Ok ok ok, I know this is a bit out of context here. This is nothing related to nature in general but it is a question that will help me anytime I’m writing a new thread or post, and it will give me much more confidence when writing or typing. My question is: How good is my English? I decided to ask you this because I’ve always thought for some reason my grammar and spelling are bad, and at first I ignored that thought, but then it became a desperately burning question. I now don’t know if there is a misspelled word or a grammar mistake when I write, and I don’t know if I’m expressing right or if you are understanding what I’m saying. So I finally decided the best way to figure it out was asking the forum itself. You’ve seen my posts and threads before, so I would really appreciate your votes and opinions.
An analphabetic person speaks better than you.
Your English is, meh, pretty bad, you’re definitely not a native. Take some English classes.
You’re just a native with bad grammar.
You’re just a non native with a decent English.
You’re a non native with a surprisingly good (not perfect) English.
I don´t really get why this is so important to you? I think you know yourself that your english is well enough to converse about anything you would like to converse about (say me as non-native speaker, knowing the same thing about my own english-level). What´s the problem if it was not perfect? It´s a foreign language for you, noone will expect it to be and it doesn´t have to be I think. … no need to be anxious about that
It’s not always like that, every time I post something I rewrite it again and again, or try to check if certain word fitted there, because I am not sure if I always express correctly and clearly what I want to say.
Ha, and I often realize after posting that I just produced a “word salad” (as we would call mixed up letters in German) because I just wanted to get rid of what I wanted to state as fast as possible and move on… :-D … (sometimes I go back in there and correct, but often enough I don´t)
I have a friend who is a German English teacher. I am often consulted by her to confirm if something her students have written is unidiomatic, or problematic in any other way, and I’ve often proofread academic work by international friends. I can’t say I can remember your posts elsewhere well enough to judge, so I’ll just say that your original post here does not give you away as a non-native speaker at all.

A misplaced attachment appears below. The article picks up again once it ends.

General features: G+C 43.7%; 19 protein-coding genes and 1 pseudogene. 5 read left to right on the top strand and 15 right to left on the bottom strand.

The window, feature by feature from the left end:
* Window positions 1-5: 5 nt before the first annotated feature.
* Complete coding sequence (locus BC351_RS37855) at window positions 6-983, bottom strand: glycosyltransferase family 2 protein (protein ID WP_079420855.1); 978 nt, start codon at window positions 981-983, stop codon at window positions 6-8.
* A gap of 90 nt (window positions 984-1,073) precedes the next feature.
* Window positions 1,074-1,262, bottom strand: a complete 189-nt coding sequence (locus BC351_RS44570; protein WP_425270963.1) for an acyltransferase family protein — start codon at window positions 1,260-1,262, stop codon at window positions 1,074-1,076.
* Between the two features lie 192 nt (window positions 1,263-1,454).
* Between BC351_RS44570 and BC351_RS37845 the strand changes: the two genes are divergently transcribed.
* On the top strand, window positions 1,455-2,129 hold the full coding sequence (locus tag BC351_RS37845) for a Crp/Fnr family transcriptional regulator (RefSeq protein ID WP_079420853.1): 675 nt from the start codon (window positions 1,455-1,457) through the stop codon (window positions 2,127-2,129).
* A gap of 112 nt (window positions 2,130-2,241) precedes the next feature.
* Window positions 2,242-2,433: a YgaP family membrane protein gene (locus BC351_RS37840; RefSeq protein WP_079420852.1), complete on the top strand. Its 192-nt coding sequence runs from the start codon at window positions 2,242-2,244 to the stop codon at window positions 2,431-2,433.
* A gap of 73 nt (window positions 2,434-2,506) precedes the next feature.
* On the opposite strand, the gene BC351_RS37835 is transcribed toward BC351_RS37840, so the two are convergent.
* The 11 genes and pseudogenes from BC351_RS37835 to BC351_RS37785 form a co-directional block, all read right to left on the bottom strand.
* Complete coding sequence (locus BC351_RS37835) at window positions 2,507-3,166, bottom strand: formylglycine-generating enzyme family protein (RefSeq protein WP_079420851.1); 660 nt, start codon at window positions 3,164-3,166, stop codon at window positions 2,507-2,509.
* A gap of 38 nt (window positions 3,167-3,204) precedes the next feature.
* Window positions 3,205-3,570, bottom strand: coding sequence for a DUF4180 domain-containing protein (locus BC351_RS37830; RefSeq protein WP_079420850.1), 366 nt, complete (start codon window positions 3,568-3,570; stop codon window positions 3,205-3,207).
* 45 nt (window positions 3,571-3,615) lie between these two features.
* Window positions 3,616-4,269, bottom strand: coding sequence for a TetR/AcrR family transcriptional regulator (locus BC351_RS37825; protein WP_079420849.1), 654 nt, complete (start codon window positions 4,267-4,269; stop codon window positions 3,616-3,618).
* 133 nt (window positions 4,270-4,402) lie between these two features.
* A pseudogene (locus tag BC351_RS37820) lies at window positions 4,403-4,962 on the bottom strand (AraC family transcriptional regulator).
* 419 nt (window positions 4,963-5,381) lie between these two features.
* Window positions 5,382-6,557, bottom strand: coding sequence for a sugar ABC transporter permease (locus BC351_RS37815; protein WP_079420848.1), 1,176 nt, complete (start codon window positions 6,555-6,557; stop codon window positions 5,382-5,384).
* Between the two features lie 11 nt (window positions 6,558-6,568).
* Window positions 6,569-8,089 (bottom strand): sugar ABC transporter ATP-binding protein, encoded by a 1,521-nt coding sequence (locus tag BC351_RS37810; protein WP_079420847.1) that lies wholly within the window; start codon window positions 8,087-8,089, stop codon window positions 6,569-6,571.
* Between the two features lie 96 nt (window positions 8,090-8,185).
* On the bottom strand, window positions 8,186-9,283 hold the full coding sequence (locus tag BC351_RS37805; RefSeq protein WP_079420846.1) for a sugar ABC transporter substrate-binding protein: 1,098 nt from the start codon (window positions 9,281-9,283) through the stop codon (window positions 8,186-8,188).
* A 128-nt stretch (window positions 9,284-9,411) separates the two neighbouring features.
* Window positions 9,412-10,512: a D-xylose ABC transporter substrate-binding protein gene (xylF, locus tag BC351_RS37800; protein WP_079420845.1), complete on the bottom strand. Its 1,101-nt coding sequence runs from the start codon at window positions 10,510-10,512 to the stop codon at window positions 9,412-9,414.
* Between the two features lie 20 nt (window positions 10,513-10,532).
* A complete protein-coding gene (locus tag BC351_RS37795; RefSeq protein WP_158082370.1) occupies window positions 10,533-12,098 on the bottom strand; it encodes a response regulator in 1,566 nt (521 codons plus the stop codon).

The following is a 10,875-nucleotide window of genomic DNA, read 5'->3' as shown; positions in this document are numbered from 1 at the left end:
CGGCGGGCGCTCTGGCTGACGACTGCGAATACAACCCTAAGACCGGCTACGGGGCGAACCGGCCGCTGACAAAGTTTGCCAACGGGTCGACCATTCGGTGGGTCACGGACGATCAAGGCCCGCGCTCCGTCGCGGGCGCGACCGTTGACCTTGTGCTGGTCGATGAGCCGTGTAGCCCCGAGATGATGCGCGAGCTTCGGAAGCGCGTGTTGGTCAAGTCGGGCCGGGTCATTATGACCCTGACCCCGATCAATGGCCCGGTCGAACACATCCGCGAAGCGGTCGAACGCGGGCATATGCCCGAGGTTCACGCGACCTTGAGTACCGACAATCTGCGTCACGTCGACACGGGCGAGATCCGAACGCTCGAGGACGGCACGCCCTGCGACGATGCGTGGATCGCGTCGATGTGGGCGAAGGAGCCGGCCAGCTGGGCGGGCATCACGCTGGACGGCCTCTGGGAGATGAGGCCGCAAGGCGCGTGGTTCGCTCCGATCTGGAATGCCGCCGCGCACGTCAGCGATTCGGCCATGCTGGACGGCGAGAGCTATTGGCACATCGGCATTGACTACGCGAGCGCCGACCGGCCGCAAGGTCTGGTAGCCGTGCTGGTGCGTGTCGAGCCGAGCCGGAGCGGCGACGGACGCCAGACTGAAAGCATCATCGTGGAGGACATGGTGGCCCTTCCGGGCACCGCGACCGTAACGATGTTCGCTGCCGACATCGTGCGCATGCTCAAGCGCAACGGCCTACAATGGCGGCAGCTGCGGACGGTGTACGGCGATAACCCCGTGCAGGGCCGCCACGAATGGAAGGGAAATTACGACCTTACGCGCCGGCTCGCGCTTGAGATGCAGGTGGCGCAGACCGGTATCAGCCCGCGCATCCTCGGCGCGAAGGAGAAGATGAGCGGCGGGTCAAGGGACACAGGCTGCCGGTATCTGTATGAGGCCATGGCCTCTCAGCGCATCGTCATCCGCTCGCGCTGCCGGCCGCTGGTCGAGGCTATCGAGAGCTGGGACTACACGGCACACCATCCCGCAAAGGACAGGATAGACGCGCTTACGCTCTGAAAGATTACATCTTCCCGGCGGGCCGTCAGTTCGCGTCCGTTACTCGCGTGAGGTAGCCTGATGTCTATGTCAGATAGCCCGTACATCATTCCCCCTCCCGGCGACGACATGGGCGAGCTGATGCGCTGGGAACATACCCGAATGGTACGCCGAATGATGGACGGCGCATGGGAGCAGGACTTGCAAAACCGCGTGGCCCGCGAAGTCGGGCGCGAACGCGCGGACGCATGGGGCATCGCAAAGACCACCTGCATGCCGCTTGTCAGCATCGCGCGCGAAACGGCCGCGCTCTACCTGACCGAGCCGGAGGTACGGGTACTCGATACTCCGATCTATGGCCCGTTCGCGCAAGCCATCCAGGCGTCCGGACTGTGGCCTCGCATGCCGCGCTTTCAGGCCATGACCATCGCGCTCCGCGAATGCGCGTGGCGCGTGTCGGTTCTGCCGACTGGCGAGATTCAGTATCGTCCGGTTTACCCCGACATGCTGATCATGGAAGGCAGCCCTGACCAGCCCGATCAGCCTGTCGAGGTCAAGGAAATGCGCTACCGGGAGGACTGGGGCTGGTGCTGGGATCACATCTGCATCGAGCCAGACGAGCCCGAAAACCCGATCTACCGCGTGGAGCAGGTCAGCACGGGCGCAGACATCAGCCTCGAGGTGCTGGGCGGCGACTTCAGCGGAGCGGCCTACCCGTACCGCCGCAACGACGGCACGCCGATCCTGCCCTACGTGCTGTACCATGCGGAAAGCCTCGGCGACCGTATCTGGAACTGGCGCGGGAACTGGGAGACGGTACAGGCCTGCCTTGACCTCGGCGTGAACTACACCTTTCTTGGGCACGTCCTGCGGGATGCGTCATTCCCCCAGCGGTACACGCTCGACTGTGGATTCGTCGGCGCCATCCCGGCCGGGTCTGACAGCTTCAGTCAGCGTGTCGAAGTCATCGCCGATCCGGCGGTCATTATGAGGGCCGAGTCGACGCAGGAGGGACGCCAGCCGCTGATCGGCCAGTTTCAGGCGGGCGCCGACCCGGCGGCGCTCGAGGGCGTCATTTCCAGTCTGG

In your post at 2107 you omitted the indefinite article before ‘certain’. How picky is that? That could easily be a typo by a native speaker, and doesn’t give you away. I wouldn’t know you weren’t English if you hadn’t said.
Your grammar and spelling are just as perfect as any native speaker’s is. Sure, there are times when you have rewrite sentences or wonder if it makes sense, but that’s also true with any native speaker’s grammar; myself included. Just keep doing what you’re doing and don’t stress too much about it
There hasn’t been an instance where I haven’t understood what you were trying to say. Any mistake you’ve made has mostly been small, not enough to misrepresent your message. It’s not like native speakers never make mistakes, I’ve used “with” in places where I meant to wright “this” and I’ve been speaking English my entire life (since I first learned to speak that is).
To me, your writing is as good as any native speaker on this site.
I wouldn’t call it a typo from a native speaker either, looking at how such people write/speak, it shows that actual living English exists kinda out of its rules, like, how often people use Past Perfect where it’s needed? English is pretty simplified in a casual talk.
You have a good point - especially in writing. I think in speech most native speakers will use a Past Perfect instinctively correctly most of the time (even if swallowed up by apostrophes) without knowing what a Past Perfect is.
People from different parts of the world sometimes make characteristic mistakes based on how their own first language functions - this is true of native speakers too. But it is difficult for a non-native speaker to make the same sort of mistake that would of been characteristic of a native speaker. (See what I did there ;-) ?) But sometimes you get lucky!
I proofread my own thesis six times, and others helped with individual sections. There are still mistakes.